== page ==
Well as you may know, last week was the big move, so it’s now all change for me. This may come as a surprise but I don’t embrace change well. Challenges are fine, I like trying new things, but actual change causes untold bouts of tears and tantrums. Therefore I am officially calling the big move a challenge not a change (Keeping in mind my previous sentence I suspect Mr F would agree with my terminology, it’s a good job I’ve found a patient boy!)

Anyway the challenge is now complete with the help of one man and his van (which was actually two men but one van) It is incredible the amount of stuff two grown adults can accumulate without even realising it. The first van load consisted mainly of books, which have now filled our spare room. I suspect even Mr F was rather shocked by the amount of books I have. Mind you he couldn’t really complain, at least not once I saw the extent of his Tupperware collection. I should point out here as I wouldn’t want to ruin his reputation, his Tupperware collection was second only to his booze stash – we all know which one I’ll be making the most use of.

Of course a new street means new neighbours. I’m pleased to say we have moved into a very nice quiet area. Mainly because I suspect we have accidently accepted the role of wardens in a sheltered housing project. The average age so far looks to be around 112. Our neighbour on the right seems nice, and luckily if we decide to have any wild parties there will be no complaints from him as he is deaf as a post. I’ve not yet met the neighbour on our left, although he did have a rather long chat with the man from Sky Tv. Apparently he wanted to know how he could get a security system installed like ours. Obviously he thinks that our sky dish is actually used for detecting ballistic missiles rather than just picking up Coronation Street.

As always, at least on every street I’ve ever lived on, there are the usual parking wars. On this street it seems that the instigator is Mr Van Man (no relation to our removal firm) Usually Mr Van Man parks opposite our house, which is annoying in itself. Sunday morning we heard him up and about early getting into said van. I’d assumed he was off to work, until closer inspection revealed he had actually just moved it to park in front of his own house. Why I hear you ask (unless you are a member of my family and you will therefore no doubt have guessed the answer) Being a long standing observer of parking wars, it was a standard tactic of obstruction. Their neighbours were having visitors and obviously at some point in the past had dared to park in front of Mr and Mrs Van Man. Therefore Mr Van Man must get his van there first to ensure that it can’t happen again, thereby in his head winning the battle that week.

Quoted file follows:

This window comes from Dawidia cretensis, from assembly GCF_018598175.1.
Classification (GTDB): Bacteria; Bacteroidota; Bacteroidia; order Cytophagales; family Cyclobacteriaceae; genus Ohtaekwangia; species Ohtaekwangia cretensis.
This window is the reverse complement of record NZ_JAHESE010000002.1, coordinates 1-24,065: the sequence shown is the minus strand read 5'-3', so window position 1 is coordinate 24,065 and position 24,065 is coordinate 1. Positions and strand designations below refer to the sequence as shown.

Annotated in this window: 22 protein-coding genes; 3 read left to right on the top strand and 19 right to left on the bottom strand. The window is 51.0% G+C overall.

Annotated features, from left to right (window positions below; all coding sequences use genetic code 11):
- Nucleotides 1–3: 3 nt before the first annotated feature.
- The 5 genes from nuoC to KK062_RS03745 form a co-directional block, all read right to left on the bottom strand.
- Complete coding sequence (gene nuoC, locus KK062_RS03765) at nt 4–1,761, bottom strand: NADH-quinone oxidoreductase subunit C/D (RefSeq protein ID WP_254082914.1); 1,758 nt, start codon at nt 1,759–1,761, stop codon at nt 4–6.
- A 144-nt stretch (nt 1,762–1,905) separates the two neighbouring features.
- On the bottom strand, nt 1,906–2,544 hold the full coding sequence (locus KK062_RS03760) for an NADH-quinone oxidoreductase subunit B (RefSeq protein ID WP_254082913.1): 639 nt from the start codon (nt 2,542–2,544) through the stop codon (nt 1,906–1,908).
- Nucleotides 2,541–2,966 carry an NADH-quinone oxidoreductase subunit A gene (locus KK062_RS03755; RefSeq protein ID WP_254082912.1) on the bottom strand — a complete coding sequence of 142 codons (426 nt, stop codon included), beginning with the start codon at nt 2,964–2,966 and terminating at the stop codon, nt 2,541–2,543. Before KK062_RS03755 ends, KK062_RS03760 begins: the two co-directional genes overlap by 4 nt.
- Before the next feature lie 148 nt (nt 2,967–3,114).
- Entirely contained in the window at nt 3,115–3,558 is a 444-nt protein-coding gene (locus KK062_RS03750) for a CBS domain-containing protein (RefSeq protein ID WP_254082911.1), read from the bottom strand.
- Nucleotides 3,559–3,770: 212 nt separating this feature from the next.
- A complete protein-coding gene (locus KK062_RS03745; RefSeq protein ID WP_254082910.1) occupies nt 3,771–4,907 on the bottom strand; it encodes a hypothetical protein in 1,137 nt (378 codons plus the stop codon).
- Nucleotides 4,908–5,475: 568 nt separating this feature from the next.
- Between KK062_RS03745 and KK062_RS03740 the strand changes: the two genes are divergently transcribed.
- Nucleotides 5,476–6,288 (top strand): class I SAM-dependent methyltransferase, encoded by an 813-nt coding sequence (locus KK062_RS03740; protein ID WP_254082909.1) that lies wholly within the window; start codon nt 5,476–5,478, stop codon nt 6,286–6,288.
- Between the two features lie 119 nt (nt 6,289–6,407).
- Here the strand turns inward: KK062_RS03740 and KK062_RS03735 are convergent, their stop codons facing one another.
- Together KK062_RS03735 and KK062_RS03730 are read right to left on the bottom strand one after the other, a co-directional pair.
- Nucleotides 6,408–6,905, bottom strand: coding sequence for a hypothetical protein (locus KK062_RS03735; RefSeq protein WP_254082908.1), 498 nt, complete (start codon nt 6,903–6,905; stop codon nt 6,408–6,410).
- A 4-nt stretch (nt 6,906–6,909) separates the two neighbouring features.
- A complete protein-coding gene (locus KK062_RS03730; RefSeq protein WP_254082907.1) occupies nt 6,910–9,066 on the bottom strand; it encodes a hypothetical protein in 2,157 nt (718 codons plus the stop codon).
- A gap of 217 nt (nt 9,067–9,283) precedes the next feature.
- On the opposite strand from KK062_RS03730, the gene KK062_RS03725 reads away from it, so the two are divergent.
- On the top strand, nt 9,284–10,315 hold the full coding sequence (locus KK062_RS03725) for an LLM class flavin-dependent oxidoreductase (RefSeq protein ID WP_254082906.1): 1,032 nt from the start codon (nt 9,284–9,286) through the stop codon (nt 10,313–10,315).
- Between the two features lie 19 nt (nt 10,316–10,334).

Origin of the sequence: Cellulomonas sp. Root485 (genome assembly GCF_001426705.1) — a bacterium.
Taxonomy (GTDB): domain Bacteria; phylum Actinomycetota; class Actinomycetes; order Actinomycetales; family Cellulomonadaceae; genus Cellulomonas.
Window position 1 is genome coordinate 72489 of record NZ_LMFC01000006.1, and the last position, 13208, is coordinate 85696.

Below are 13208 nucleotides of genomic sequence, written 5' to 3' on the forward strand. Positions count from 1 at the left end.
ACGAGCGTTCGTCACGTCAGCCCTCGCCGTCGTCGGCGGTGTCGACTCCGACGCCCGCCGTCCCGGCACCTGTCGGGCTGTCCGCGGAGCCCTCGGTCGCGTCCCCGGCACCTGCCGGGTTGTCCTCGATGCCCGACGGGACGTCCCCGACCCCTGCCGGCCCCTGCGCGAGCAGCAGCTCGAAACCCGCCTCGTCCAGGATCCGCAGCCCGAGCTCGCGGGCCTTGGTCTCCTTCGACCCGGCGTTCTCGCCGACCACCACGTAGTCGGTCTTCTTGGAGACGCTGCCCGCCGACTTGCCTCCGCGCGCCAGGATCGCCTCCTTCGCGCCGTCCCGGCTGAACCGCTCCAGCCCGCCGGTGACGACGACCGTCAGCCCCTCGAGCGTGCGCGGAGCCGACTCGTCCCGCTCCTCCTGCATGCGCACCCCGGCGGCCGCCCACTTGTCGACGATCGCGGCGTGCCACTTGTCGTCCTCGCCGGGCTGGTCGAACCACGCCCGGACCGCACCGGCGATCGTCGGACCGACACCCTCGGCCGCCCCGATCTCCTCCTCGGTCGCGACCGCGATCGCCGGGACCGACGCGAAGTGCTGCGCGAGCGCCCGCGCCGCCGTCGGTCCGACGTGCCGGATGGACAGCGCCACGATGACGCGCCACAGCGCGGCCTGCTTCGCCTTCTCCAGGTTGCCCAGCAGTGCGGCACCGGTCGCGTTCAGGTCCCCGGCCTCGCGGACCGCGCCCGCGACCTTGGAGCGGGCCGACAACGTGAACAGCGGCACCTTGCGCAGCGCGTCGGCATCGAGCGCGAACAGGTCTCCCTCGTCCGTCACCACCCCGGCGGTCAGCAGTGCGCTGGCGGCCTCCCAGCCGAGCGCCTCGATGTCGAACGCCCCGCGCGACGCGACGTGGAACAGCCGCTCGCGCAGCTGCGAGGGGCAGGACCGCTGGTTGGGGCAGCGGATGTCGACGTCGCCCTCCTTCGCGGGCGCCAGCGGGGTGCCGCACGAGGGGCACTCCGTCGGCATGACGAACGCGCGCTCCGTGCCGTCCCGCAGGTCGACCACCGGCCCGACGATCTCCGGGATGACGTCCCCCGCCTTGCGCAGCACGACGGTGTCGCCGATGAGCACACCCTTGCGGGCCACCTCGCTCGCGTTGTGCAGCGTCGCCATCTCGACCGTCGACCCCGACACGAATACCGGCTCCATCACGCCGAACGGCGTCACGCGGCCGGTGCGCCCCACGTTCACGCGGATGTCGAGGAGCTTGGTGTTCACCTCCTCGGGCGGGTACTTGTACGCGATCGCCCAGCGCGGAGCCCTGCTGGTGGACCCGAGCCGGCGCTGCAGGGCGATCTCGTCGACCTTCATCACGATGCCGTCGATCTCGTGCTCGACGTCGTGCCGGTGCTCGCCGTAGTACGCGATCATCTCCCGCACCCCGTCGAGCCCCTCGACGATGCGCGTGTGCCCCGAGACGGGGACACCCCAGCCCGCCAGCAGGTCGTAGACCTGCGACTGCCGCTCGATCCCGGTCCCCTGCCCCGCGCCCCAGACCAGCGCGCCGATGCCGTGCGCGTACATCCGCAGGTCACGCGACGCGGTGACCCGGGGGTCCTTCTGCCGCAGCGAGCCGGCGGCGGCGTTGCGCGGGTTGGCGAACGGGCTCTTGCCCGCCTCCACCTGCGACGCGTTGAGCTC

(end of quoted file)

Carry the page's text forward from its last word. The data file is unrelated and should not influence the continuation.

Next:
It just goes to show that it really doesn’t matter where you live as nothing changes that much. The same petty squabbles go on in street after street. I may have swopped the Hilda’s for the Harold’s but I suspect that the gender change is the only real difference (that and I now have enough Tupperware to freeze the entire cake production from a Great British Bake Off)

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The Final Account

Well I have to start this blog with some very sad news. I’m sorry to announce that tthis will be the final account of life on the street. Acrimereadersblog is moving house and the Howard’s and Hilda’s of this rather odd cul-de-sac crew will be left behind.

It’s frankly rather a daunting prospect all round. The street is noticeably upset and I’ve been ostracised even before I’ve left. It’s understandable of course, they have to deal with the possibility of a new neighbour which is always concerning. They might end up with someone who rather than spend their evenings reading books will be more the type to get drunk and fall in the lavender bush, or hold wild parties in the front garden (a garden which holds approximately 4 people so not really sure how wild that could be) They might get someone who is much less polite than me and rather than pretend that they are actually interested in what Mother Hubbards kids are doing, the new neighbours might just ignore her. There is also the worry that me leaving brings the average age of the street up to approximately 107, fingers crossed I get replaced by someone younger or they’ll have to think about getting in some kind of neighbourhood warden scheme.

Of course it’s even more daunting for me, not only do I have to live with a boy and a cat (one of which is housetrained, not so sure about the other) but before I even get to that stage I have to do the dreaded packing.

I last moved three years ago and a friend put up some lovely book shelves for me which I carefully placed my books on and even had some space spare. However three years later not only are those bookshelves filled, so are the ones in my bedroom, and the ones downstairs, plus there are piles of books on my dressing table, on the stairs, there are even some still in bags in the wardrobe. It’s going to take days to pack them all and then there is the unpacking at the other end. I’m not sure there is going to be space for me, the books, the cat and the boy (boy free to good home if anyone is interested?)

Whilst the new house isn’t exactly far from the old house, its definitely on the wrong side of the tracks and I get the feeling there will be no nosy neighbours. The houses are all proper grown up houses and have driveways for a start so there won’t be any parking wars (see a stain on the silence) I imagine that Sundays are spent mowing the lawn in unison, creating nice perfect stripes.

There are even issues I’d never thought about, where are my jiffy bags going to get sent? (winterfrost) At least with the Hilda’s there was always someone to take in a parcel, on the other side of the tracks we’ll end up having to collect them from the post office like normal people.

Things change and the home of acrimereadersblog is moving, although one thing that won’t be changing is the reading. It may just have to be postponed slightly until I can actually find all my books!